Last week I shared my personal struggle with singleness. (Read it here.) Many days during that third year of dating I wanted to give into despair and call it quits. I had to depend on God each day for His grace to sustain me and keep me from being overcome with insecurity, anxiousness and frustration. At times it was a moment by moment struggle. I had to continually guard my mind and heart to make sure all my thoughts were true, pure, just, lovely, honorable, excellent and praiseworthy. (Phil. 4:8) If one wasn’t it, I didn’t allow myself to dwell upon it and instead confessed it and renewed my thoughts onto something that was.
My patience paid off. In God’s timing, I got engaged before we embarked on our friends’ engagement trip. One night during the trip, we gals sat in our room and chatted about engagements. As they admired my ring, two of us tried not to smile as another sighed wondering when it would be her turn. We could only wink at each other knowing the much desired ring would be presented the next day. Looking back, I wish I focused more on these next points. My last year of singleness could have been less miserable and more fruitful.
Cultivate a Realistic View of Marriage.
Many women experience a period of loneliness after getting married. Such a change in lifestyle can be an emotional adjustment. It also results in less access to the girlfriends you had in your single years. As a single, I thought marriage would be all the things I love in my friendship with my best girlfriends, plus the romance and love of a man. Nope, RUDE AWAKENING for me. Your husband cannot, nor should he be expected to, understand all of your emotions. He is a man, therefore he thinks and acts like a man. You can imagine how that caused a little trouble. Silly me, I wanted to marry a man but expected him to think and communicate like a woman! Chances are, you might be expecting the same thing.
If you find yourself thinking, “If only I had a husband I wouldn’t be lonely” tell your heart it’s a lie. Some of the most lonely people walking the face of the earth are married. Marriage does not mean the absence of loneliness or sadness. Your husband will not always be able to “get you” in the way your girlfriends do. Make sure to relish and enjoy those gal pals now instead of wasting mental energy Longing for a husband. If you do get married, it’s not going to be like girl-time you have now. It will be different, but sweet in the way God intended.
Marriage becomes an idol when we start thinking (consciously or subconsciously) that a husband will be able to meet or satisfy all our needs and desires. Only Jesus Christ can. We shouldn’t expect that from any husband, future or present (I know I did) –marriage won’t take away loneliness. Start with developing a realistic view of marriage now by not allowing yourself to think “If only…..then I wouldn’t have to deal with….” A more accurate view of marriage will helps us purge our idols and win the battle over loneliness and discontentment.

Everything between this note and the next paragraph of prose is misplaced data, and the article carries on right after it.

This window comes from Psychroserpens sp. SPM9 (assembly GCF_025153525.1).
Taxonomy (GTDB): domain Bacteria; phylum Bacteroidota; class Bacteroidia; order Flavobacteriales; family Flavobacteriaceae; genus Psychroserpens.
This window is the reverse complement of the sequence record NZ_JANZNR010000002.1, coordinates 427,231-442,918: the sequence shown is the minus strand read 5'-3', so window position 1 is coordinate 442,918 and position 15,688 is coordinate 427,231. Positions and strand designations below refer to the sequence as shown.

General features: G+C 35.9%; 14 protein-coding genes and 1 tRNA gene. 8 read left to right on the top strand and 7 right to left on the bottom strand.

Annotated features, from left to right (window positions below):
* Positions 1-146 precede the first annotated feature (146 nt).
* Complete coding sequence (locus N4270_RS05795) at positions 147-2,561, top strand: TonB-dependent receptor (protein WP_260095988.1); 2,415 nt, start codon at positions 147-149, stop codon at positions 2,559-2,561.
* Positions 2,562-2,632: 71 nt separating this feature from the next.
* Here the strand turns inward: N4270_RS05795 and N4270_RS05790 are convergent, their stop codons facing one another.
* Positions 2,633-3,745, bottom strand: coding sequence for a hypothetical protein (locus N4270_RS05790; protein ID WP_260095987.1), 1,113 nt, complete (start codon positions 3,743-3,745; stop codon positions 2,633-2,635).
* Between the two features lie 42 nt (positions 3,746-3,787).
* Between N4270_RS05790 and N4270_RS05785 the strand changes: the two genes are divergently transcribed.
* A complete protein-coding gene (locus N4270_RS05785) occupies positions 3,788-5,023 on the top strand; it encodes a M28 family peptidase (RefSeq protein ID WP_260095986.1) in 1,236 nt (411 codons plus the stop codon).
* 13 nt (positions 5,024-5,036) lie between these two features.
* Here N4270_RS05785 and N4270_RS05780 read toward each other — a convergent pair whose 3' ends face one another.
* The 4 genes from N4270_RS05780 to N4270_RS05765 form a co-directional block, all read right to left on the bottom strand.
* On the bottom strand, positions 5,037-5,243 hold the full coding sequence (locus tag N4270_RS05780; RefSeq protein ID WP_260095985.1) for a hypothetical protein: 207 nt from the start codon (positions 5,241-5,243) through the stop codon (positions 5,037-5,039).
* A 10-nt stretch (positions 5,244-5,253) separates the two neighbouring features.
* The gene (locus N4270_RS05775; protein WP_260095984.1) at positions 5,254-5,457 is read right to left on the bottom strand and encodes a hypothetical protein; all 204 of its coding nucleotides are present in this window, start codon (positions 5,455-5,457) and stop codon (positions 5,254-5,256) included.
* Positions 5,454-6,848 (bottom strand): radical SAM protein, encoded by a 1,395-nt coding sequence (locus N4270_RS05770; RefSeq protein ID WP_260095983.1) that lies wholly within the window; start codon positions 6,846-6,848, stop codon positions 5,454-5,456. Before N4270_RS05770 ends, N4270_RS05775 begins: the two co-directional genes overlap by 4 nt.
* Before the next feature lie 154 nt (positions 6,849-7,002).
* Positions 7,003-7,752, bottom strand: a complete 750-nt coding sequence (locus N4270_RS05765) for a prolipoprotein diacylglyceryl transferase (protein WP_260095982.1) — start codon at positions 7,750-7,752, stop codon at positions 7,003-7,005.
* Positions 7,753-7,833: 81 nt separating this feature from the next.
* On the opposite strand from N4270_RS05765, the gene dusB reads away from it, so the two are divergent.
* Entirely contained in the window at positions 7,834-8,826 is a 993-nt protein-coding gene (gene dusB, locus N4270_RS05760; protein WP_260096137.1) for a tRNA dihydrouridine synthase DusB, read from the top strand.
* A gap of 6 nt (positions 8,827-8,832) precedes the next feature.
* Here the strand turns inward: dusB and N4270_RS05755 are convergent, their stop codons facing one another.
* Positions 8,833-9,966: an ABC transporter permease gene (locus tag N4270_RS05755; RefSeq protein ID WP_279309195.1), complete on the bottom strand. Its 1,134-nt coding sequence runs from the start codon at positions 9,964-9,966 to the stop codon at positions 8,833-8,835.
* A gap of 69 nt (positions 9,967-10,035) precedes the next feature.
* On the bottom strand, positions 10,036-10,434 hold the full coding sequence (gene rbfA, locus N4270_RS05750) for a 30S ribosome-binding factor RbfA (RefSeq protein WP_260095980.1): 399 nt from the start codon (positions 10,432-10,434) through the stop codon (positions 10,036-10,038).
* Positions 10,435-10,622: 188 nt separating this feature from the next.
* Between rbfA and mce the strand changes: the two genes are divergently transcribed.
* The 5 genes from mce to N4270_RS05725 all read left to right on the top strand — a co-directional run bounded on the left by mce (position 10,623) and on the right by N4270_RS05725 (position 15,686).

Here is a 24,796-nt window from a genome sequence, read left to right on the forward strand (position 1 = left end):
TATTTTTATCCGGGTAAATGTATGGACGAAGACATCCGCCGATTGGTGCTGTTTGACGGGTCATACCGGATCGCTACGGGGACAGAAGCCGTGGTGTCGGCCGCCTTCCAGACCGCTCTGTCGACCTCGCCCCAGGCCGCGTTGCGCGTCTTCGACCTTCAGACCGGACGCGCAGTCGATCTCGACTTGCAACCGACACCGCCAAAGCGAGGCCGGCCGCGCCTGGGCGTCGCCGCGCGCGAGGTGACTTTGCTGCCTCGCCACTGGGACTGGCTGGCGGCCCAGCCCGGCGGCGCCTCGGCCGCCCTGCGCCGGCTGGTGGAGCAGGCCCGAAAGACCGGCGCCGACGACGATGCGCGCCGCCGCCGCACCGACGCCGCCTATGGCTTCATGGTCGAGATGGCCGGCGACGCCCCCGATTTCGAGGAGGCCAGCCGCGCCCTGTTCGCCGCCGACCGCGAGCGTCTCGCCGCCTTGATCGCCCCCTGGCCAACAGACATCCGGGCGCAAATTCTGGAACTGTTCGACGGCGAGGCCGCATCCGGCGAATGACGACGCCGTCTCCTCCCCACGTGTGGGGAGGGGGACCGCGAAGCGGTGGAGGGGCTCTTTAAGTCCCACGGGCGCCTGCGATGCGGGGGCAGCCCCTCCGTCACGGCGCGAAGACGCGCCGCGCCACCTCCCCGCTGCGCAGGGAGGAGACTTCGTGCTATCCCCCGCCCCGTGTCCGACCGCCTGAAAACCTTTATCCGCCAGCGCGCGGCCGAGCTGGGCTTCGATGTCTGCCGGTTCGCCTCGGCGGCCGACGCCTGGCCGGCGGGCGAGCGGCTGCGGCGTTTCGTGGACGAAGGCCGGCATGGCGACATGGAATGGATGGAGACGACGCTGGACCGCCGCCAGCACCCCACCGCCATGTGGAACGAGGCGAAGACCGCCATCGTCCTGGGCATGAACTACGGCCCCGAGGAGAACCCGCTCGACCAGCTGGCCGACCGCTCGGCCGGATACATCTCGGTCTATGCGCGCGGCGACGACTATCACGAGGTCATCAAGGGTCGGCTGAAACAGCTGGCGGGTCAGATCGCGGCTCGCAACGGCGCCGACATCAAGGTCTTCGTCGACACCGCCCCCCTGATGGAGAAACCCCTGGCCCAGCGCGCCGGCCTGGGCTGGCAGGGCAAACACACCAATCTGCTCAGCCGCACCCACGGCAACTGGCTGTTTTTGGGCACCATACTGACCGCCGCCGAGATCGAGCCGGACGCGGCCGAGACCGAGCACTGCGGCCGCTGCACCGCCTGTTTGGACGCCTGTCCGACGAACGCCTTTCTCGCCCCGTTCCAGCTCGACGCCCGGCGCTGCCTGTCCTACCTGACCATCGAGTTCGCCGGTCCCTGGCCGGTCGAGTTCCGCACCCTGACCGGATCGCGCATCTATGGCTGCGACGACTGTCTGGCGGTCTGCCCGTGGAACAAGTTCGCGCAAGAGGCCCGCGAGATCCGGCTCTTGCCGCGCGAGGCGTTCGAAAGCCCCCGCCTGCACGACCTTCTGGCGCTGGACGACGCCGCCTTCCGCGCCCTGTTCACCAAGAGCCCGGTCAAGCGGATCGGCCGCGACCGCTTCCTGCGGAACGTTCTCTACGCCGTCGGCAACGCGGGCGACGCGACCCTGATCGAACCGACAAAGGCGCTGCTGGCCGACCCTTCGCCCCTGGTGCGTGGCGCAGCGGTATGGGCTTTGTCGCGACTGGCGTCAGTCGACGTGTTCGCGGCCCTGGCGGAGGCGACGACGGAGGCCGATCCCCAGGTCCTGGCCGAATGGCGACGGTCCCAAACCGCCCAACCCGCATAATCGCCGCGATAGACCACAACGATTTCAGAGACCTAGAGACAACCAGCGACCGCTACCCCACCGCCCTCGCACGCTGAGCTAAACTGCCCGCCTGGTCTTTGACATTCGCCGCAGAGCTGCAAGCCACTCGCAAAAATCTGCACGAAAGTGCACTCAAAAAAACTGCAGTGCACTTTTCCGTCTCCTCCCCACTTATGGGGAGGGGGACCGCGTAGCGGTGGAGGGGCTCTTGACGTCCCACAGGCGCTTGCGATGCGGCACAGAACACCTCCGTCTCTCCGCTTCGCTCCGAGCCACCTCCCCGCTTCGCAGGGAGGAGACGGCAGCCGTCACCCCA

When Plan A is Not Happening, Go for Plan B.
When our first choice isn’t happening, resentment easily seeps into our hearts. However, we are in no position to harbor any resentment towards God! His grace in closing the door on men in your life is not to keep you from something good; rather it’s His hand of protection from what is not His will. His timing is perfect.
Now is the time to put off discontentment and ask: What am I passionate about? What hobbies or skills can I develop to bless others? Where can I serve the Church with my talents and interests? Serving others utilizes our time in singleness, brings us joy, contentment, and guards us from being preoccupied with ourselves. Rather than waiting around for Mr. Right, focus on how you can glorify God with the gifts He has placed within you. Honestly, the struggle with singleness may never go away completely, but it can become less of a focus in your heart. A question to continually ask is: Am I focusing on what I don’t have or all that Jesus has done for me? Sometimes we have to translate this question into very practical steps, like listing all the things God has done for us and then be intentional about daily (or hourly) thanking Him for them.
Each Christian woman has a distinct purpose in the Kingdom of God – this does not change based on your marital status. You are first and foremost a woman, then you are single, not a single woman. This is a distinct difference before the Lord. Your unique femininity is needed by the Church and to be on display before a dark world that desperately needs Jesus. Within this context of biblical femininity, God has a specific purpose for you that involves skills He has equipped you to use today. Pursuing ‘Plan B’ when marriage is not happening gives your heart a sense of purpose. You have an identity outside of “still single” that is larger than your dating status. As you pursue God’s leading toward specific passions in your life, you could bump into a man who is heading in the same direction. However, you have got to be moving!
Please Comment: What ideas have helped you cultivate contentment in your life? How do these points change your view of singleness, of marriage?